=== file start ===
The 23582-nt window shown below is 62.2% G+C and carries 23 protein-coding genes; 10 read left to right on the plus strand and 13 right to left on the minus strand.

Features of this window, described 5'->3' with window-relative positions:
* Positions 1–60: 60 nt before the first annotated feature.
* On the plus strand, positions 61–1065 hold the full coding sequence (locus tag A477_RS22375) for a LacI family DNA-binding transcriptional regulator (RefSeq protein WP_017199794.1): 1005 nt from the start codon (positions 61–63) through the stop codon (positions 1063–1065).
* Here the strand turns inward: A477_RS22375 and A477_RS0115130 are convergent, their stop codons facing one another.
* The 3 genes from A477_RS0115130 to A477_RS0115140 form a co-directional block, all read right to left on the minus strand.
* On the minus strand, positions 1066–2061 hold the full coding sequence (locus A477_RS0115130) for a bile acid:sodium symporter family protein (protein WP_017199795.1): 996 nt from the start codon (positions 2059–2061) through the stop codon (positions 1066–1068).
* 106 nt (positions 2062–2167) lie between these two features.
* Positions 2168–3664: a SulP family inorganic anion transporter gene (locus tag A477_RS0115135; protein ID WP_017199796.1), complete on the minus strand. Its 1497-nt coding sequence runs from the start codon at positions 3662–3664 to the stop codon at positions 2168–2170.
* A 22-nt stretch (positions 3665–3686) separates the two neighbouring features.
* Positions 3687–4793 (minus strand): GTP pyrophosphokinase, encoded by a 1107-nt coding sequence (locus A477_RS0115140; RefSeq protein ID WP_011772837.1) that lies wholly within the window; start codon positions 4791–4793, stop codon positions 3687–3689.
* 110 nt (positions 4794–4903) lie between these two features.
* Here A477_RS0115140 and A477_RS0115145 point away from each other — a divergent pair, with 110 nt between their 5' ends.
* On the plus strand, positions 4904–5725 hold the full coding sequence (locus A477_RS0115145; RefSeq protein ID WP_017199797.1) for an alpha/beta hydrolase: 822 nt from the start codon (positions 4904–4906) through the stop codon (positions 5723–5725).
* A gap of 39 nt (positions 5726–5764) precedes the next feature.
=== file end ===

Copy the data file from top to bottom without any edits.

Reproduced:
The 23582-nt window shown below is 62.2% G+C and carries 23 protein-coding genes; 10 read left to right on the plus strand and 13 right to left on the minus strand.

Features of this window, described 5'->3' with window-relative positions:
* Positions 1–60: 60 nt before the first annotated feature.
* On the plus strand, positions 61–1065 hold the full coding sequence (locus tag A477_RS22375) for a LacI family DNA-binding transcriptional regulator (RefSeq protein WP_017199794.1): 1005 nt from the start codon (positions 61–63) through the stop codon (positions 1063–1065).
* Here the strand turns inward: A477_RS22375 and A477_RS0115130 are convergent, their stop codons facing one another.
* The 3 genes from A477_RS0115130 to A477_RS0115140 form a co-directional block, all read right to left on the minus strand.
* On the minus strand, positions 1066–2061 hold the full coding sequence (locus A477_RS0115130) for a bile acid:sodium symporter family protein (protein WP_017199795.1): 996 nt from the start codon (positions 2059–2061) through the stop codon (positions 1066–1068).
* 106 nt (positions 2062–2167) lie between these two features.
* Positions 2168–3664: a SulP family inorganic anion transporter gene (locus tag A477_RS0115135; protein ID WP_017199796.1), complete on the minus strand. Its 1497-nt coding sequence runs from the start codon at positions 3662–3664 to the stop codon at positions 2168–2170.
* A 22-nt stretch (positions 3665–3686) separates the two neighbouring features.
* Positions 3687–4793 (minus strand): GTP pyrophosphokinase, encoded by a 1107-nt coding sequence (locus A477_RS0115140; RefSeq protein ID WP_011772837.1) that lies wholly within the window; start codon positions 4791–4793, stop codon positions 3687–3689.
* 110 nt (positions 4794–4903) lie between these two features.
* Here A477_RS0115140 and A477_RS0115145 point away from each other — a divergent pair, with 110 nt between their 5' ends.
* On the plus strand, positions 4904–5725 hold the full coding sequence (locus A477_RS0115145; RefSeq protein ID WP_017199797.1) for an alpha/beta hydrolase: 822 nt from the start codon (positions 4904–4906) through the stop codon (positions 5723–5725).
* A gap of 39 nt (positions 5726–5764) precedes the next feature.